The Travails of the Indian Diaspora in Malaysia

India

 

Indo-Asian News Service

December 8, 2007

 

By Indo-Asian News Service

 
New Delhi, India— Kuala Lumpur’s imaginative ‘ Malaysia truly Asia’ campaign emphasising the country’s multicultural society has taken a hit following the recent violence involving local Indians, many of whom are Tamil Hindus.

Although the outbreak was brought under control fairly quickly, the fact that the agitation was spearheaded by the Hindu Rights Action Force (Hindraf) was a disturbing sign. Though small, such outfits can remain active for a long time if the grievances of its ethnic supporters are not adequately addressed.

Since the so-called Hindraf claims to be articulating the complaints of Indians about discrimination and was able to bring a fair number of demonstrators on the streets, it will be unwise to write it off as a group of troublemakers peddling ‘lies’, as Malaysian Prime Minister Abdullah Ahmed Badawi has said.

The organisation adopted a curious stand by demonstrating outside the British High Commission, demanding a $4 trillion compensation from London for bringing Hindus as indentured labourers to the then Malaya in the colonial period. But everyone knew that its main target was the Malaysian government.

It is unfortunate that the Indian diaspora can now be said to be living a troubled existence in two countries not far from the Indian shores – Sri Lanka and Malaysia. Considering that the Indians have spread all over the world from Fiji to the Gulf countries to Africa, Europe and North America, there has to be a greater endeavour on their part at integration and on the part of host countries to assimilate them.

Before the present outbreak, Malaysia experienced disturbances in 1969 when there were race riots between the Malays and the Chinese. Since then, the country’s increasing prosperity has defused ethnic tensions to some extent, but they evidently continue to simmer under the surface.

Even if minorities are usually believed to carry a chip on their shoulders and are over-sensitive to their treatment by the majority, there is always a grain of truth in their grouses, which a government can only ignore at the peril of the country’s integrity and stability.

Since Malaysia takes pride in projecting the composite nature of its society comprising three main groups – the Malays, the Chinese and the Indians – the authorities should not be too eager to dismiss the charges of unfairness. Instead, they should hasten to talk to the complainants and take palliative measures if they want to avoid the unhappy fate of countries like nearby Sri Lanka or distant Kosovo.

Such a prompt and sympathetic response is advisable since all too often, the authorities delude themselves into believing that tough measures are the only solution till they find that the attitude of the ethnic dissenters have hardened with unforeseeable consequences. The denial of bail to the Hindraf activists is a case in point.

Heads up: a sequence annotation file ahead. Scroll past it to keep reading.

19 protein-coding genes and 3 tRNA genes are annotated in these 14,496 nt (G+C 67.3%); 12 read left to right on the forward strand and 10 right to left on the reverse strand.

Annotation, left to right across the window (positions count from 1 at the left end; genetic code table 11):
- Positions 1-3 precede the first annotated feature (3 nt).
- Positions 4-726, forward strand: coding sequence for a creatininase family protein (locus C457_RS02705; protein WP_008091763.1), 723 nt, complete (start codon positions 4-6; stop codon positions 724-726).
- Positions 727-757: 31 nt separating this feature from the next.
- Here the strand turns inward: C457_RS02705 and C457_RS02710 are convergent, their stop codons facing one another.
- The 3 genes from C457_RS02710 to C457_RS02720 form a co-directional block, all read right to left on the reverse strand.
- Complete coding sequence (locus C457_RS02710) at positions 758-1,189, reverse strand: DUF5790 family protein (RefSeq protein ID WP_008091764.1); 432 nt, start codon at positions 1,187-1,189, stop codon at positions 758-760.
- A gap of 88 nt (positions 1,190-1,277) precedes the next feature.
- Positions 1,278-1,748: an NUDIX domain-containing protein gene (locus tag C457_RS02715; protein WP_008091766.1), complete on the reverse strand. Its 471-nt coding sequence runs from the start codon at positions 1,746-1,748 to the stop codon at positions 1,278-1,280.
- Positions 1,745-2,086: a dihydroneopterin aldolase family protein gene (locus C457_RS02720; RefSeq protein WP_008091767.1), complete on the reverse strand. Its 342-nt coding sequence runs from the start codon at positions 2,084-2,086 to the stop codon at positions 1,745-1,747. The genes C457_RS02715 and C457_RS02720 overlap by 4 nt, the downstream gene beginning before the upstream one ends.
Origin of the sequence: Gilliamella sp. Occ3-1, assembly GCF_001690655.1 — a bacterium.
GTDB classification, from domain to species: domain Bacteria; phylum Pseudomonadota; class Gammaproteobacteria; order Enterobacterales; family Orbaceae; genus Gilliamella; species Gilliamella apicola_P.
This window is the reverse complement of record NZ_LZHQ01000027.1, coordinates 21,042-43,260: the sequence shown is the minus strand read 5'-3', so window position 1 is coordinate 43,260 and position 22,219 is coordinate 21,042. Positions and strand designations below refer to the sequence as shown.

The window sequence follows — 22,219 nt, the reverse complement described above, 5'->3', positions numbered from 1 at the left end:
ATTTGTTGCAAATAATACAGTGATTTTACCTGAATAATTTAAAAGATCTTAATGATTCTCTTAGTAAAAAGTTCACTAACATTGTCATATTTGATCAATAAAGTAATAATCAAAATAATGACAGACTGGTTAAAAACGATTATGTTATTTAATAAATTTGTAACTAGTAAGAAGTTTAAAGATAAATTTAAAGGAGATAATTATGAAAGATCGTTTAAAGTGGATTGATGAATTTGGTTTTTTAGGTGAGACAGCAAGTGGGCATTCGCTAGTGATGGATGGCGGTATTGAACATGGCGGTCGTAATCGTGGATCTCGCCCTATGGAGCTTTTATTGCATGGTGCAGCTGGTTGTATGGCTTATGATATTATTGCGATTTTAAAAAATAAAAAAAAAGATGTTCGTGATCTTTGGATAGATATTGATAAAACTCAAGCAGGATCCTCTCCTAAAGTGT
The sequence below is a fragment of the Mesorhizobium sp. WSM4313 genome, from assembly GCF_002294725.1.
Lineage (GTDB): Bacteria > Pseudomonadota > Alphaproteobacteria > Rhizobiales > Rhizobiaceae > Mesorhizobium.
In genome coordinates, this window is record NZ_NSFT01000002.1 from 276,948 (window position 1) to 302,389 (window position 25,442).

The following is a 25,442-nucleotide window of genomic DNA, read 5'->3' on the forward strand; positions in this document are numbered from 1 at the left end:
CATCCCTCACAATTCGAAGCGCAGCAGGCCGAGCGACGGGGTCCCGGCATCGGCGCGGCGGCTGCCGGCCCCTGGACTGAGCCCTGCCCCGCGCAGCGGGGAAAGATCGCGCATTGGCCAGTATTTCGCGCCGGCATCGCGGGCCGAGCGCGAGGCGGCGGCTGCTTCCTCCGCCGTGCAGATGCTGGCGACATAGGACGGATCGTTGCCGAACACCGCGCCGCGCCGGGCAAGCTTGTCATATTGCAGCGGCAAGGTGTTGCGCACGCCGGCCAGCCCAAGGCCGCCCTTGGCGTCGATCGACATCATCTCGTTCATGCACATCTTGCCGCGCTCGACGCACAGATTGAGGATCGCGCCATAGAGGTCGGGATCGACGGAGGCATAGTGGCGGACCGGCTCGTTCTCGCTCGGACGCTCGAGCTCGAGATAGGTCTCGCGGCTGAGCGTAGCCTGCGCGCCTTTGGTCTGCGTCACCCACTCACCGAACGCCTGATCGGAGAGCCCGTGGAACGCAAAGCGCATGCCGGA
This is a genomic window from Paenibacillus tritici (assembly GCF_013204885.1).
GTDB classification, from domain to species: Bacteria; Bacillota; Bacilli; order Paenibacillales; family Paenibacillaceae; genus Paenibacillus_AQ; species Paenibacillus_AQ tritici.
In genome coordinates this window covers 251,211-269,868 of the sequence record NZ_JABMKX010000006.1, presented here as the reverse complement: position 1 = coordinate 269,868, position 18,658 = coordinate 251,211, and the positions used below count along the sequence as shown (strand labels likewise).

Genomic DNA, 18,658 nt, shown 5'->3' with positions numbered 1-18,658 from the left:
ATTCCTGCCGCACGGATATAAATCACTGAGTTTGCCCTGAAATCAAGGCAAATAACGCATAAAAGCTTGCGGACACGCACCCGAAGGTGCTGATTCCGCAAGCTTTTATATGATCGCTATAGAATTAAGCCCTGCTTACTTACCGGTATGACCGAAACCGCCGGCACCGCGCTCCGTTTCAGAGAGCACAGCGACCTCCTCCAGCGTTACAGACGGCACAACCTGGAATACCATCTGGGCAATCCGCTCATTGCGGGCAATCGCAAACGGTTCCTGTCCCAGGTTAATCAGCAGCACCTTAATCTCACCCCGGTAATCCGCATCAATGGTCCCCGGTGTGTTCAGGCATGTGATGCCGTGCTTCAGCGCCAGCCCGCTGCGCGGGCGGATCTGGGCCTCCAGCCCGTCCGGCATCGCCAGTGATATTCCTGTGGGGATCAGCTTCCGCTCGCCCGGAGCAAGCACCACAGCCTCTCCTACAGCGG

All multi-ethnic polities face problems of integration, not least because the size of the cake is rarely large enough for all to be pleased with their share. In Malaysia, the problem may have been compounded by the special privileges accorded to the bumiputeras or sons of the soil, who are the indigenous Malays.

As the builder of modern Malaysia, Tunku Abdul Rahman, had said, "The Malays are not only the natives, but also the lords of this country and nobody can dispute this fact." More recently, Badruddin Amiruldin, a leader of the ruling United Malays National Organisation (UMNO), said that "no other race has the right to question our privileges, our religion and our leader". Evidently, such boastful assertions are not aimed at winning the hearts and minds of the ‘outsiders’, viz. the Chinese and the Indians.

Although the government recently tried to modify its policy of affirmative action by introducing the concept of meritocracy in keeping with modern trends, such efforts have obviously not been enough to satisfy the Indians.

The recourse to affirmative action was understandable in view of the dominance of the Chinese over the economy and of the Indians in the professions. But a time was bound to come when the government’s skewed priorities would begin to be resented, especially when, as the Hindraf says, the number of Indians in the civil services has dropped from 40 percent in 1957 to 2 percent in 2005.

Although Indians constitute eight percent of the country’s population, their percentage is as high as 50 percent where convicts are concerned and 41 percent in the case of beggars.

Although Malaysia is a Muslim country, its version of Islam is a moderate one, unlike what is practised in West Asia. As a result, the followers of other religions are allowed to practise their faith and even preach them although not to Muslims. This freedom, however, is evident perhaps more on paper than in real life because one of the allegations of Hindraf is an ‘unofficial’ policy of temple demolitions in Malaysia and the creeping encroachment of sharia-based laws on public life.

Malaysia is also a virtual one-party state with the UMNO in power for nearly five decades. The party also includes Indian and Chinese leaders. But the Hindraf would not have appeared if there were greater trust in the ability of these leaders to influence official policy.

 

 

 

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